Also, the quote above indicates that a significant part of premium expense is taken by the agent. Well, that's a matter of perspective, I suppose. All I'm going to say (I apologize that I must remain vague here for contractual reasons) is that in my experience, group pays about one-third the commission percentage as individual. I don't see that changing just because it's mandatory for individuals to purchase insurance.
Which leads me to the next point, on which I'm not so confident. I can't recall the source for it at this time, but I seem to remember that the percentage of uninsured motorists didn't change much with the advent of compulsory auto liability coverage. What did increase is the amount of fraud. Guess who gets the privilege of paying for the expense of increased fraud? That's right, the folks who lawfully purchase insurance. The company won't eat any more of that than it has to.

We're already paying for the uninsured in a number of ways, from increased taxation to higher healthcare costs, to the vastly more difficult to determine societal costs. But I'm always suspicious of any plan that adds a layer of bureaucracy, which inevitably leads to costs of its own. Unless I could be convinced that other costs would somehow be reduced, I don't see any government healthcare plan actually helping.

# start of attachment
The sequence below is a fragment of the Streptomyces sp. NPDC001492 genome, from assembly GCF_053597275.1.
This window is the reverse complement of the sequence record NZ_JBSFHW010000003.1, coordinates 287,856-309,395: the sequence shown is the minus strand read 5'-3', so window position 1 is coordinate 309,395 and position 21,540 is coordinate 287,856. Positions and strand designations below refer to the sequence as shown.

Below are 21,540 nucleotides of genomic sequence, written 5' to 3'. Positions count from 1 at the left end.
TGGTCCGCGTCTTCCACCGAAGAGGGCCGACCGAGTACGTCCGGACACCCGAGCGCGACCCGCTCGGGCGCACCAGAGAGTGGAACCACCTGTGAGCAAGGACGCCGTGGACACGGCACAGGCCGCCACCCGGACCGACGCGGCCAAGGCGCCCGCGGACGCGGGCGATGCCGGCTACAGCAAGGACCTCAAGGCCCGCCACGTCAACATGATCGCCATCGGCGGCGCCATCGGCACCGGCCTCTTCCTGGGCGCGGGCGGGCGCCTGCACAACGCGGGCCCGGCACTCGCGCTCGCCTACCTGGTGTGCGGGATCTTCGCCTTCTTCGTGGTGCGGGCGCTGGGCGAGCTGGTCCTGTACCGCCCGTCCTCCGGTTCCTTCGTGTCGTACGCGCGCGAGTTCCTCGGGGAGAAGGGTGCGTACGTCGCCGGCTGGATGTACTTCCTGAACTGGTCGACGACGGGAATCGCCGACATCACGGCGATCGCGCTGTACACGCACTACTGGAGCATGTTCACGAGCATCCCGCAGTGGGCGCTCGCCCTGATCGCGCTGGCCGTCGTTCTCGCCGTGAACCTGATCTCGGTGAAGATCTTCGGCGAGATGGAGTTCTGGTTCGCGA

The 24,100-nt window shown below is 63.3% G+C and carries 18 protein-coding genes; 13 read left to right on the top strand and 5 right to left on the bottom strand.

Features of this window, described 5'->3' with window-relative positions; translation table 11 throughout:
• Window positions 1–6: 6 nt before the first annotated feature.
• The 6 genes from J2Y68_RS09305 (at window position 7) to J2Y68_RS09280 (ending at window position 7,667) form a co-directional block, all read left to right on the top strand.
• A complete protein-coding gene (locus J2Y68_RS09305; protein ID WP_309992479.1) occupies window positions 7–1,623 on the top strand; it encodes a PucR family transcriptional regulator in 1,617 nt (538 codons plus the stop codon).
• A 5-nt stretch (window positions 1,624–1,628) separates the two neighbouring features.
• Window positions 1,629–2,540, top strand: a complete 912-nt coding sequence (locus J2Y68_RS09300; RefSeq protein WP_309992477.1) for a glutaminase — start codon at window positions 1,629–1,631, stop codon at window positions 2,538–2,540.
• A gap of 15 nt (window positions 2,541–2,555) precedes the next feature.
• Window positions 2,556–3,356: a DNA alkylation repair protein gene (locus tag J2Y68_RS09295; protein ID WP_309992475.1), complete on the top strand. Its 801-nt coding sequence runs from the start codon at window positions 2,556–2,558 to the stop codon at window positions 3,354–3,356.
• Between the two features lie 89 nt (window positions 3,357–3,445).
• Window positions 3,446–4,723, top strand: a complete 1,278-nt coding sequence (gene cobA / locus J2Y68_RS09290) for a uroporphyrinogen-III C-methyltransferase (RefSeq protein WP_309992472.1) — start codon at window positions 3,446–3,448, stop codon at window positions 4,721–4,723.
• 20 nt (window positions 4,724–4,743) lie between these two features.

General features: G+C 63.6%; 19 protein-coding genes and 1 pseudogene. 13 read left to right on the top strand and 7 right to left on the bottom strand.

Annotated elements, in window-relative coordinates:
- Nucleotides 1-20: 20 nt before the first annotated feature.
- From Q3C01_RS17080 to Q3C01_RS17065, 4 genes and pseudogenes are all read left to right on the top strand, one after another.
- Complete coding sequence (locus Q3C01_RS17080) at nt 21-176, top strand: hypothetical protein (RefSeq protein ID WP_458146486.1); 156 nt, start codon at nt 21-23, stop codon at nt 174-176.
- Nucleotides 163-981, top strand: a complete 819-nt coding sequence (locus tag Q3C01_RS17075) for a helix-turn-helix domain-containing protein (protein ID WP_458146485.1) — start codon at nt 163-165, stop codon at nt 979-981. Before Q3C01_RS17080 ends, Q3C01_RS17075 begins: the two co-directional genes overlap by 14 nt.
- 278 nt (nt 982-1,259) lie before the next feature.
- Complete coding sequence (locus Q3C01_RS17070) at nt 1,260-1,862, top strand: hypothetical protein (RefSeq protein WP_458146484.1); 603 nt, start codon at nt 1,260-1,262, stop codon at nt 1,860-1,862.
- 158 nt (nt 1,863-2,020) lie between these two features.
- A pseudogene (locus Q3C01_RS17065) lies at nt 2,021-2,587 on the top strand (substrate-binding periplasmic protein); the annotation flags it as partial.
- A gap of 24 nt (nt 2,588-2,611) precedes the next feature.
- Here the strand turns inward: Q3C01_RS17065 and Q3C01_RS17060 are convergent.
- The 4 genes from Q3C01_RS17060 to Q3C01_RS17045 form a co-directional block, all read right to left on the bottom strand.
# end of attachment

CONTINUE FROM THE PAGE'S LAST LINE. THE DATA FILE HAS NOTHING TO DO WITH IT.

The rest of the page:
Posted by: Phil at August 12, 2003 09:50 AM

It is very difficult to argue against this without going hyperbolic in a number of different directions. It is hard to get attention for the many boring practical objections without going hyperbolic. The biggest problem with health care right now is not coverage but cost. Unchecked litigation and jackpot justice has driven the cost of health care beyond the reach of almost anyone. The problem I see is that this is like forcing everybody to play cards with people you know are cheating and staking the people without funds of their own. Raising the stakes and providing additional marks to be fleeced is not an incentive to stop the cheating.

The problem is the phrasing of the question. Do you want universal health care or universal health care coverage? They are not the same thing and pretending they are does not help make people well.